How to become a chocolatier

Industry insights and professional advice for anyone interested in a career as a chocolatier or pastry chef by Ruth Hinks, UK World Chocolate Master.

Industry Background

In the past five years, or so, pastry and chocolate have become very sexy. The public love The Great British Bake Off – which is now syndicated all over the world and there are lovely artisan chocolatiers all across the UK.

Chocolate making equipment and recipes are far easier to come by.  And let’s face it, everyone adores chocolate and has regular occasions to celebrate with cake, so there’s a wide market opportunity.

So it’s not surprising that many are now considering careers as chocolatiers, pastry chefs and confectioners.

If that’s you – maybe you’re a passionate amateur interested in chocolate or pastry as a career, or a student considering your options – first ask yourself: What’s my passion for this type of work?

Making a Decision

Despite its delights, this isn’t an easy profession, and the hours are long and hard, especially when you’re starting out. If you’re unsure whether this is the career for you, or you’ve little professional experience or advice to go on, your best call is to take a short course at a good chocolate school, or approach a professional pastry kitchen to do an internship and get some hands-on experience.

Located in Peebles, Scotland, The Chocolate & Pastry School provides a range of half day classes for enthusiastic beginners, two-day masterclasses and specialist courses by international guest chefs. We cover everything from competition preparation and industry training to everyday delicious recipes that are accessible to anyone.

In the last eight years, we’ve taught chocolate and pastry skills to over 10,000 students and home baking fans from all over the world. For many students, the classes are just for fun – a chance to learn some professional skills and recipes to delight friends and family with. But with others, I can tell that they’re super-passionate, and some leave with a burning ambition to pursue chocolate and pastry as a career.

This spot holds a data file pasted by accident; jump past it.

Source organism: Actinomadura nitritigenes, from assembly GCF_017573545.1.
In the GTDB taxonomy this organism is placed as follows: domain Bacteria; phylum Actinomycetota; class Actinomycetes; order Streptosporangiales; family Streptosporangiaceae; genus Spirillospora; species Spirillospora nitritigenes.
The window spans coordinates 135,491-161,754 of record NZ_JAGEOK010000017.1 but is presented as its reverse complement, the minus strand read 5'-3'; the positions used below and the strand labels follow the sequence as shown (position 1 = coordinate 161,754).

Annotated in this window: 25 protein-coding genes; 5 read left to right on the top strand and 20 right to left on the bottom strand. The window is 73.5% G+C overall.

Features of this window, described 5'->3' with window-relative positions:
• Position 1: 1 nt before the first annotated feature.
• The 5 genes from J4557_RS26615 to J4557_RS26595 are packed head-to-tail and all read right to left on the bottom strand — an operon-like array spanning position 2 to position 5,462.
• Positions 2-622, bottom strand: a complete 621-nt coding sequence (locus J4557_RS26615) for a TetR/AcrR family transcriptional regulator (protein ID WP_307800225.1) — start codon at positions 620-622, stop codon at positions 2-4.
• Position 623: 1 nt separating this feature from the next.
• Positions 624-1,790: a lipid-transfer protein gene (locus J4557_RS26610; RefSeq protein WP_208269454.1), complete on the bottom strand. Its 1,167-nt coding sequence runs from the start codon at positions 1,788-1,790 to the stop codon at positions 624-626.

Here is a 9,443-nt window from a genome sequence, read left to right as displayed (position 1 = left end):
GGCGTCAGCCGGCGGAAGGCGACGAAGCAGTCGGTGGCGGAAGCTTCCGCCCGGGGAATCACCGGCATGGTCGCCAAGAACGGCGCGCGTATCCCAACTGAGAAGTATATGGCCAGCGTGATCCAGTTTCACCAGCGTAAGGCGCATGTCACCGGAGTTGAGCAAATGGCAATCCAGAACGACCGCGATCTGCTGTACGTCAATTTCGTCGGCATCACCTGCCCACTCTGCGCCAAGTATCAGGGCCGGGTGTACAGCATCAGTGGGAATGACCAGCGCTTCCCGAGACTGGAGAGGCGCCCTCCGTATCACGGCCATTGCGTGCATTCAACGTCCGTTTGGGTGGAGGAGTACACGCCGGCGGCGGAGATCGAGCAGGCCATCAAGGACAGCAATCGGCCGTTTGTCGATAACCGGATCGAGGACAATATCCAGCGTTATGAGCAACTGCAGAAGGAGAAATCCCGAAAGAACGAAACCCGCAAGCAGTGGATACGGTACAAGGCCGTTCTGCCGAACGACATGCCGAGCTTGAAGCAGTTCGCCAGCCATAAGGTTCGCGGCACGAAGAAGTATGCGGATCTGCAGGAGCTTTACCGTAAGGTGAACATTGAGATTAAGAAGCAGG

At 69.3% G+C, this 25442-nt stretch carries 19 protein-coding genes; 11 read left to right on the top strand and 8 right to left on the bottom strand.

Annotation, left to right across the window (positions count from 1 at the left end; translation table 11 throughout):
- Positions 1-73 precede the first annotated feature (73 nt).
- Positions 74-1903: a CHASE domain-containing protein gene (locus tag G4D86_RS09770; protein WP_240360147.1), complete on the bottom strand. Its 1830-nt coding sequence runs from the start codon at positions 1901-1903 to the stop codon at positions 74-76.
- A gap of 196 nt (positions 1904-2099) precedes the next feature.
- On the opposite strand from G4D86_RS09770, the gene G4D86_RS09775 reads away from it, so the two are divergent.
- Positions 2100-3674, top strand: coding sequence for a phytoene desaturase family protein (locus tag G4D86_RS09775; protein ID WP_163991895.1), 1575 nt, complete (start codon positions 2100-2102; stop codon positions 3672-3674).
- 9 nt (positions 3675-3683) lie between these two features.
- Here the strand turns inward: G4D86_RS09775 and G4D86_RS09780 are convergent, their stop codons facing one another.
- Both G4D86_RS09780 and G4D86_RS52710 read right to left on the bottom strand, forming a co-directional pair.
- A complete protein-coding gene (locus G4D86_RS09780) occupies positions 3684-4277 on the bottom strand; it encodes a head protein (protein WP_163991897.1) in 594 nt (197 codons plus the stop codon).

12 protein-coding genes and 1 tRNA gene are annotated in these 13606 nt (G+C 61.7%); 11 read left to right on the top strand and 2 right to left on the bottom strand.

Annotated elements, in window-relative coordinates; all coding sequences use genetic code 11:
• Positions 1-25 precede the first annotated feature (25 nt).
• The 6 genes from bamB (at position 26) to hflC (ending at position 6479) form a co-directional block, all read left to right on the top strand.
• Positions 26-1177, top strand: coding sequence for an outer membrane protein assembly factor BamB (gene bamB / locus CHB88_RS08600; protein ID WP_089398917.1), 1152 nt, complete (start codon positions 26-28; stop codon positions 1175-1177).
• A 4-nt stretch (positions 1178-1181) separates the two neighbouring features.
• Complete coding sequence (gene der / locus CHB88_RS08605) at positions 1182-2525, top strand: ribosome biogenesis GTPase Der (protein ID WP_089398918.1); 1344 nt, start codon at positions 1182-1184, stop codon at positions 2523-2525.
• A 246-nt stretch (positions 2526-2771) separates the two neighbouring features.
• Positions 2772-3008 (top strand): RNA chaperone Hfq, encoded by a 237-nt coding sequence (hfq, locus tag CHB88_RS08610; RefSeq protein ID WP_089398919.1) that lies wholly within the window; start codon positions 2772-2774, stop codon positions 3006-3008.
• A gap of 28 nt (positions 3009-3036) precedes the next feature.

Beginning the Journey

If you find yourself with that level of hunger to work in the industry (not literally – believe me, don’t go into chocolate and pastry just to eat loads of sweet things!), then your best course of action is to gain some experience at a culinary college, or good hotel or restaurant, ideally one with a good pastry chef. As your confidence grows, aim to work with the very best people. That’s the way to fast-track your skills and your career. To do this in such an international industry, you need to be prepared to travel.

When I was a schoolgirl in South Africa, my parents were surprised when I started calling up top chocolatiers in Europe. They were even more surprised when I packed my bags one summer and announced I was heading to France for some work experience during the holidays.